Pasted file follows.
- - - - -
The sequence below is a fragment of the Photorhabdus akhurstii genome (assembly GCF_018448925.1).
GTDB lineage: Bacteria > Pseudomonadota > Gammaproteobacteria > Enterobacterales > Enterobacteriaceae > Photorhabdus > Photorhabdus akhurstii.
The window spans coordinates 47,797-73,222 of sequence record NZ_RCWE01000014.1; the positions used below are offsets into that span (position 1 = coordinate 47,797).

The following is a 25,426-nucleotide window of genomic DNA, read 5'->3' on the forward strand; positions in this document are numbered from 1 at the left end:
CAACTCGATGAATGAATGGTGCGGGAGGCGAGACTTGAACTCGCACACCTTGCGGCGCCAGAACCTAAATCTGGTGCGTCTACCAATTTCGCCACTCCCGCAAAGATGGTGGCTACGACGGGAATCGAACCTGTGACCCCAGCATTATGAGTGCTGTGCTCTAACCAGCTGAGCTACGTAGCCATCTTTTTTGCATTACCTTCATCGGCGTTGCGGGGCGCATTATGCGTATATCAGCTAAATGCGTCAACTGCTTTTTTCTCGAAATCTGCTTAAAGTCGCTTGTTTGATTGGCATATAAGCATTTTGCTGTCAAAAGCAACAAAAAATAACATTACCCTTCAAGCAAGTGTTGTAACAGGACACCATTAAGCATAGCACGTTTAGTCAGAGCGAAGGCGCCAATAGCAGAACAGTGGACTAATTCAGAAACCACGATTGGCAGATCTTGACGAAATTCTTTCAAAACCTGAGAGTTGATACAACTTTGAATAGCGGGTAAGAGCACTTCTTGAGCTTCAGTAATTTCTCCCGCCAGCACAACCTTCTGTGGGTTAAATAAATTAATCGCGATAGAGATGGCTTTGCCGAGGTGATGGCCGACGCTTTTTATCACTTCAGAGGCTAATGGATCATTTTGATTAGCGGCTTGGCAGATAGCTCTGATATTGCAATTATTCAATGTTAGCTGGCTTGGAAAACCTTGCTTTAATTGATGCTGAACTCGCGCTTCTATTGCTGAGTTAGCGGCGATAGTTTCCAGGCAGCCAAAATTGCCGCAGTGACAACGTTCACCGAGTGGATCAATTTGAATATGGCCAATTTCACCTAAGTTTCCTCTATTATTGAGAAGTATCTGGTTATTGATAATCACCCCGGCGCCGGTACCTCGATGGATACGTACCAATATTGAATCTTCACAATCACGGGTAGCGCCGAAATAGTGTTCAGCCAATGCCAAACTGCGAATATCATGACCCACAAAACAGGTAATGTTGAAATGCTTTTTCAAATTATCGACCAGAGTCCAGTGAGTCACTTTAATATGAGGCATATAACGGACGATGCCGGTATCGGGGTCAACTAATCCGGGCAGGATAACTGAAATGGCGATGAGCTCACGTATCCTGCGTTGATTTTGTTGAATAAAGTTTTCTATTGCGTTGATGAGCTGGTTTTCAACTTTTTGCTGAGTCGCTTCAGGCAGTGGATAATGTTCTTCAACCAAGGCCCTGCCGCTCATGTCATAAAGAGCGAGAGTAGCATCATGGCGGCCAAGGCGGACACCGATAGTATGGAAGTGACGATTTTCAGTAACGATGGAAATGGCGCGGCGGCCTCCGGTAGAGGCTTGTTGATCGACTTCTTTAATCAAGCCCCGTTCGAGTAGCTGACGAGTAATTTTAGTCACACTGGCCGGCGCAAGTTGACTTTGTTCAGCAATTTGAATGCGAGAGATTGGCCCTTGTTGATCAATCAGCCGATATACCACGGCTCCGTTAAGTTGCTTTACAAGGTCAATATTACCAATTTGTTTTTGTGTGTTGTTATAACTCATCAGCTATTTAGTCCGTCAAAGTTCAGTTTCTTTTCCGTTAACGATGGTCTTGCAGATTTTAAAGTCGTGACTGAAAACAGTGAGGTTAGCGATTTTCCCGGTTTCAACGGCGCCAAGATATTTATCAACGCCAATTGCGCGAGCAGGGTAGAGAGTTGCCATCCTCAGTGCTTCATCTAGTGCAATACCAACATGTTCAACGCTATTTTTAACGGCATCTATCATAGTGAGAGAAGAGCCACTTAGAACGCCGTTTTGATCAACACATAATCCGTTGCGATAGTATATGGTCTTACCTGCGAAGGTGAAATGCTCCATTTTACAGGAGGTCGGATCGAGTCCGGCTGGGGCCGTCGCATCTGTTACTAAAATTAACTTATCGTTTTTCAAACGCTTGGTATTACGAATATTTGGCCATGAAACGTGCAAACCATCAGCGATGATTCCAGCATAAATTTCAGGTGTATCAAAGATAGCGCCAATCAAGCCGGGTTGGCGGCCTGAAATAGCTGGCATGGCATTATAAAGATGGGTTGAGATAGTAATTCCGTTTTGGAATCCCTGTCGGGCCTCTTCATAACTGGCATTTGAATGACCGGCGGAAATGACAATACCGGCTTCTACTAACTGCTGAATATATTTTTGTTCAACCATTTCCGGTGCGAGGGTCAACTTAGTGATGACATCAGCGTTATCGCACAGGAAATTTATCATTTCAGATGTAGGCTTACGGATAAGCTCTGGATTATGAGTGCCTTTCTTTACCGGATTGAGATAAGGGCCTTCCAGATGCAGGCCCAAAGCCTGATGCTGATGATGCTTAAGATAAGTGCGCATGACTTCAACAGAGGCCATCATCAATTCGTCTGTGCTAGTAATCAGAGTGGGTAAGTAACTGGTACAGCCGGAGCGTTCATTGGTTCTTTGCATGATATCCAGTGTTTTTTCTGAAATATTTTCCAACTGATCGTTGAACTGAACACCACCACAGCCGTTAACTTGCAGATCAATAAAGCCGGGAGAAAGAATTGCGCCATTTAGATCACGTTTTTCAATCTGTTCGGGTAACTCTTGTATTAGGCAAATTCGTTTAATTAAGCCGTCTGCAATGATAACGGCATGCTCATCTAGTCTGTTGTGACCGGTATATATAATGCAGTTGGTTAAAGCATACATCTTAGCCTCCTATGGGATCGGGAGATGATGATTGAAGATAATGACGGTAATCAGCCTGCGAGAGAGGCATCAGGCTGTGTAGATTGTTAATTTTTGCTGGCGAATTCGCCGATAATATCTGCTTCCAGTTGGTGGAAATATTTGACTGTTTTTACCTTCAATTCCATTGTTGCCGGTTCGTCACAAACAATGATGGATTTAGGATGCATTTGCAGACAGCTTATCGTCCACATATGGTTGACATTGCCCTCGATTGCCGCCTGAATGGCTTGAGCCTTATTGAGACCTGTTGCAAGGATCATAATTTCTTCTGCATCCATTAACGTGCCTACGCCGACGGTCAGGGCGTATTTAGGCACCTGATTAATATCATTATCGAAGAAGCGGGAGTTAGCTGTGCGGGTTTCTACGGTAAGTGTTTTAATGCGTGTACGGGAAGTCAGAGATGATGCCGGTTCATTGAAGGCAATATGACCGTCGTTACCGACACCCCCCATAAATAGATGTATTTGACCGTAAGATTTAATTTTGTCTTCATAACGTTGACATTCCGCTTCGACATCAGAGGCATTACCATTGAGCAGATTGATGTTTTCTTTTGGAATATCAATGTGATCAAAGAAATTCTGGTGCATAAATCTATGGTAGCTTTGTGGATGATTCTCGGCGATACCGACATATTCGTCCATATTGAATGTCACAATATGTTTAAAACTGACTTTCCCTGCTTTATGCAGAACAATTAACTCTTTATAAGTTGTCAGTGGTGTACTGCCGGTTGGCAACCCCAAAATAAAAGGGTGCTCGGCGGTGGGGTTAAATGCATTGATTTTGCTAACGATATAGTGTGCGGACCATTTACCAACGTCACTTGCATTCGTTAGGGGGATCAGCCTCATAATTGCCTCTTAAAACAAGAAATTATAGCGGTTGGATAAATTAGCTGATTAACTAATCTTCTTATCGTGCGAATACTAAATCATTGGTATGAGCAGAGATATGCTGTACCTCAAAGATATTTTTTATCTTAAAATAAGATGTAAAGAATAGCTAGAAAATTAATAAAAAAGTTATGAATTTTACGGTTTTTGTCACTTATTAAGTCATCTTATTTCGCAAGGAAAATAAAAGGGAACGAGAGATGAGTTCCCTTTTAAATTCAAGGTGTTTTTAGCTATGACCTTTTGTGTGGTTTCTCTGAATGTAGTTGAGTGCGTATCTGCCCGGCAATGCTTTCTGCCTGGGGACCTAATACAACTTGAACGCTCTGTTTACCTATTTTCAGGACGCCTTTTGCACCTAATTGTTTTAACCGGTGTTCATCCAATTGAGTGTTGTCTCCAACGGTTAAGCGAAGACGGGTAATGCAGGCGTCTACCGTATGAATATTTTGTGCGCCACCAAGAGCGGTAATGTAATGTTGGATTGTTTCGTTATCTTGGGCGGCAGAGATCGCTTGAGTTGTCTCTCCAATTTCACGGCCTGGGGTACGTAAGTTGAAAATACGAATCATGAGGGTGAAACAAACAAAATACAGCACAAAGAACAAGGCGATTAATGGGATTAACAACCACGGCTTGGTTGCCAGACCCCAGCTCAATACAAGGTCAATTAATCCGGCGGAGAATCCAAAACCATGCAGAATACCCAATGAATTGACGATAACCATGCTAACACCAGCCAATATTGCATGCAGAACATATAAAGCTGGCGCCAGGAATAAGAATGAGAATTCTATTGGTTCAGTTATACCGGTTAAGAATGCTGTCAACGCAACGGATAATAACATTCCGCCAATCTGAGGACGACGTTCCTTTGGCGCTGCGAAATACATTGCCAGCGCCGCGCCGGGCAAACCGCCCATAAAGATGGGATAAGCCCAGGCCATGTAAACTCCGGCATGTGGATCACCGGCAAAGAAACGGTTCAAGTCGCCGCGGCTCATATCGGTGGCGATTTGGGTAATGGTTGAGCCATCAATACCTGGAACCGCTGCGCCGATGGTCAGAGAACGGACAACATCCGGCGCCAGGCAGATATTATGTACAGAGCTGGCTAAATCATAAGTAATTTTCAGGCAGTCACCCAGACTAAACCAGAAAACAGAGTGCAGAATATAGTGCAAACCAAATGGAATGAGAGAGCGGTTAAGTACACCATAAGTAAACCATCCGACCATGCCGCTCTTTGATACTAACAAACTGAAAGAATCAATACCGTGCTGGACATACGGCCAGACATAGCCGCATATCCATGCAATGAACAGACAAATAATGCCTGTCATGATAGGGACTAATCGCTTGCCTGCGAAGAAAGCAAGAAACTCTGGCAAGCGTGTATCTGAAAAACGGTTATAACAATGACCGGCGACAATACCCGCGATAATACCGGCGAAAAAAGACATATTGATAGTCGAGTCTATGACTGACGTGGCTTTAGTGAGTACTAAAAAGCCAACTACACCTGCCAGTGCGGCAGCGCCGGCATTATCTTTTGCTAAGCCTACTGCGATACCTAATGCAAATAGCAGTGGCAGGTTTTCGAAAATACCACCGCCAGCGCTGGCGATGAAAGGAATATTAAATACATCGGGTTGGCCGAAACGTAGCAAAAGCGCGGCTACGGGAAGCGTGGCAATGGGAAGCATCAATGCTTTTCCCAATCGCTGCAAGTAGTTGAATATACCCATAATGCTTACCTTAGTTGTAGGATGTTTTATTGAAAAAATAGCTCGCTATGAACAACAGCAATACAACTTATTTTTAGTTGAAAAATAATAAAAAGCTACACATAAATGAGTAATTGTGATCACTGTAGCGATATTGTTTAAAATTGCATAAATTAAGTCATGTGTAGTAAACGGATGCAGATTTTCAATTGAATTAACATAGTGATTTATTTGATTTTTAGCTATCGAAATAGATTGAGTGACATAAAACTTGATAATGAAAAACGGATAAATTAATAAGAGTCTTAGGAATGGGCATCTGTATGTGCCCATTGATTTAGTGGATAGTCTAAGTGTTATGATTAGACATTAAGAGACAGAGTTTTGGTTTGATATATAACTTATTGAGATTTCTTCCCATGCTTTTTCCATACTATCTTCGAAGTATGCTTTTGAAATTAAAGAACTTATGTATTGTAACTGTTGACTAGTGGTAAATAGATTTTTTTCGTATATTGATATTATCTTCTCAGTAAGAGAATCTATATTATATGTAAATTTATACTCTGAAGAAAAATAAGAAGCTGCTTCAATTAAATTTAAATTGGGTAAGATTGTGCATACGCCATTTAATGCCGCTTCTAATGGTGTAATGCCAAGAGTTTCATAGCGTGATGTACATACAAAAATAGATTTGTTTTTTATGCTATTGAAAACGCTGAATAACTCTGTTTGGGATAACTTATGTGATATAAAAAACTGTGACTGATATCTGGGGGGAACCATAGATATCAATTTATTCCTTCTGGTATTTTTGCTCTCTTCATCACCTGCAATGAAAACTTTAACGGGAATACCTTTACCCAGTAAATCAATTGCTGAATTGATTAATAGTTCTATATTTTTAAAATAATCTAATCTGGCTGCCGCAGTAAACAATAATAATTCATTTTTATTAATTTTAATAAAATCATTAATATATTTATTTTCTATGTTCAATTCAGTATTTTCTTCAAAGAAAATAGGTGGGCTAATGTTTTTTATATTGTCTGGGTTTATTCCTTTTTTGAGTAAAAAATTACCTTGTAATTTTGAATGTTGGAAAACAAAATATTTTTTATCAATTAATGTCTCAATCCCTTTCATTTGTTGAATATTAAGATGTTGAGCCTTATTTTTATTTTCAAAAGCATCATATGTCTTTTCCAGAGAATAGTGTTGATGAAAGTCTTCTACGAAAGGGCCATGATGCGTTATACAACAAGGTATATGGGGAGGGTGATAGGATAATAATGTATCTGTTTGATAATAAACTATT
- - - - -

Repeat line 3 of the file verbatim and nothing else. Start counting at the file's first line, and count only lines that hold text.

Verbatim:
The window spans coordinates 47,797-73,222 of sequence record NZ_RCWE01000014.1; the positions used below are offsets into that span (position 1 = coordinate 47,797).